I am one of those strange women who, if she knew nothing else about what she wanted from life, it was that she wanted children. However, when my husband and I started trying it wasn't all plain sailing.
We decided just to go for it but not to put any pressure on ourselves - if it happened then great, if not we would try again next month. I'd always had a slightly longer cycle than normal but around the same time as we started trying, they started to get longer and longer until they stopped completely. My weight also increased although I hadn’t changed my diet and have always eaten well. I had also noticed that I had started to develop acne out of the blue and facial hairs started popping up which was very distressing. Eventually I took myself off to the GP and got checked out. Sure enough I was diagnosed with Polycystic ovaries syndrome (PCOS). Well, I felt like all the wind had been knocked out of me. The one thing I longed for more than anything in the world and I felt like I had lost my chance. Of course I hadn't and PCOS is by no means the end of the road but at the time I just felt devastated.
PCOS is strongly linked to insulin resistance and the doctor offered me metformin and hormone treatment. I decided I didn't want to go that route as I'm the kind of person who sees drugs as a last resort and would rather try something natural first. First stop was to the most knowledgeable person I know when it comes to natural health my mum!
I was relieved to hear that I could manage my condition without pills and with a few changes to my diet I should be back on track in a few months. The first thing I did was to deal with food intolerances which had been a driver in my weight gain. In addition I knew that the insulin like growth factor in milk plays right into the hands of insulin resistance and hormonal imbalance. I also avoided refined carbohydrates in my diet (not that I'd eaten many before) and focussed my meals around a low glycemic index approach. This meant mainly meat/fish and veg, in fact good old fashioned cooking! Of course I still treated myself to the odd slice of gf/df cake, after all food is to be enjoyed! But on the whole I was good and followed mum's advice. There are supplements you can take to support this transition and make it easier as you can support your blood sugar control, cravings and other needs. Because PCOS often overlaps with other conditions, this can vary according to your own history. In my case I already had underactive thyroid and IBS. Underactive thyroid is often associated with PCOS due to the sluggish metabolism, weight gain and resulting insulin resistance. Whatever else you may need to include into your own protocol, chromium is my favourite! (However, check for drug nutrient interactions before taking anything and ask your clinically trained Nutritional Therapist what is right for you.)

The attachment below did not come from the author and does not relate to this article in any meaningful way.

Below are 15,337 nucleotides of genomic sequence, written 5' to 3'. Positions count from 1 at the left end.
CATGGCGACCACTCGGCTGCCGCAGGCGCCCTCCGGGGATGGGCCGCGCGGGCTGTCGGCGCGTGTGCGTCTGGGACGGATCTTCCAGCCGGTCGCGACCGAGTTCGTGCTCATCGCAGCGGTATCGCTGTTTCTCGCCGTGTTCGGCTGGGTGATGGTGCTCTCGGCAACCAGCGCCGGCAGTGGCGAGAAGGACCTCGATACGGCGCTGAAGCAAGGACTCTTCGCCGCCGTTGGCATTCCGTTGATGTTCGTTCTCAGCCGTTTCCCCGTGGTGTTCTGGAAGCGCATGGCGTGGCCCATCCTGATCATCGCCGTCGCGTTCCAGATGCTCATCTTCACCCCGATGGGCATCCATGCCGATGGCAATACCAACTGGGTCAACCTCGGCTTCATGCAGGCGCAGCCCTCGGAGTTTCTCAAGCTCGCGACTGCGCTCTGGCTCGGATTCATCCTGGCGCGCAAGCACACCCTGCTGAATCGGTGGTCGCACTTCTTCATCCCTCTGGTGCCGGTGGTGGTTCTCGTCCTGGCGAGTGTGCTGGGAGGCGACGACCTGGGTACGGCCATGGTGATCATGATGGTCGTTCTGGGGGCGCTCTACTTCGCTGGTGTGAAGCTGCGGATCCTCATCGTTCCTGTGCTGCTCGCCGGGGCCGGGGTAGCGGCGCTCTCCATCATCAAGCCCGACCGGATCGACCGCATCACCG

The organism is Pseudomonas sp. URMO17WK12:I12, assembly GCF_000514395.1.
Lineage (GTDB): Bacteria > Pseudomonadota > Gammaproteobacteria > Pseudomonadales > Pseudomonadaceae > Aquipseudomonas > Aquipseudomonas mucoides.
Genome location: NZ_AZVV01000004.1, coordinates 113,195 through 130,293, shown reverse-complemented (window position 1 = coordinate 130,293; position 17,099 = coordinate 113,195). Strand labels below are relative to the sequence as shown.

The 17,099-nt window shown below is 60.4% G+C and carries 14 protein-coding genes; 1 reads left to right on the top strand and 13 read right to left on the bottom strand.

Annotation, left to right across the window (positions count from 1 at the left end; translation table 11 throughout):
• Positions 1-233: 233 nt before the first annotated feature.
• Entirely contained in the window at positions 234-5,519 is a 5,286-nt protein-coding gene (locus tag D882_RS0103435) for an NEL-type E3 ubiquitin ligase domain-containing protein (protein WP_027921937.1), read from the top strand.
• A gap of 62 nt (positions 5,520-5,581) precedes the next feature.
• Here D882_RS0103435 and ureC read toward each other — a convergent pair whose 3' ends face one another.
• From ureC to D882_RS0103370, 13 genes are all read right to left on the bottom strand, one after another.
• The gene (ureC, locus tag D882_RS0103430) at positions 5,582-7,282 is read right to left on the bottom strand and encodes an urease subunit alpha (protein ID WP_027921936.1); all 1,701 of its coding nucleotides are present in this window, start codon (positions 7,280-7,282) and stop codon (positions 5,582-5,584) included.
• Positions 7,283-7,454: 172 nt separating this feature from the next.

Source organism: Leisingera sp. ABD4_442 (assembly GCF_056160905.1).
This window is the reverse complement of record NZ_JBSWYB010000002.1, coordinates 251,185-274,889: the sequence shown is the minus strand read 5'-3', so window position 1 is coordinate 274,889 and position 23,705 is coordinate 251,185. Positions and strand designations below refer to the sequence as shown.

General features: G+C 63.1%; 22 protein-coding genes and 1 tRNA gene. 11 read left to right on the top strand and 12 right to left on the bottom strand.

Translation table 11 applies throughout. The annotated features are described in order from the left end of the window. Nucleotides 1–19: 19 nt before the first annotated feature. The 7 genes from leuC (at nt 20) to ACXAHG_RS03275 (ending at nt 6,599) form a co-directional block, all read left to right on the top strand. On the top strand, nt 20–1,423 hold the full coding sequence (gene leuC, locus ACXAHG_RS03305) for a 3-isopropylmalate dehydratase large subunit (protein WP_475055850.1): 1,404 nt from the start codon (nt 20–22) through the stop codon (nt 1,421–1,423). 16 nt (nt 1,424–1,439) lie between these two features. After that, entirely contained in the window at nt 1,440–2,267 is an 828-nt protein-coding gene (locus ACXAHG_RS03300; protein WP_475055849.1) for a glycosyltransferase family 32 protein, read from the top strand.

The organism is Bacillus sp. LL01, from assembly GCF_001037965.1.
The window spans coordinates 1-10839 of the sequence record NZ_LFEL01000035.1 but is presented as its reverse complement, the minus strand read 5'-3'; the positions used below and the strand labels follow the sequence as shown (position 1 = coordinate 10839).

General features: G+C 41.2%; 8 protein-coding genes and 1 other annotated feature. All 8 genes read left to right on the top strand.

After my diagnosis in August I was delighted when by October my periods had returned and the extra weight I had put on was starting to drop off. It was like peeling off a fat suit and I began to recognise myself again. As you can see from the photo below taken at a dear friend's wedding before I made some simple lifestyle changes I was very inflamed.
If you would like more advice regarding blood sugar management, thyroid support, PCOS or fertility pop in and see us at 44 St Andrew Street, Aberdeen, AB25 1JA or call 01224 969637 to book an appointment with Beverley our Nutritional Therapist.
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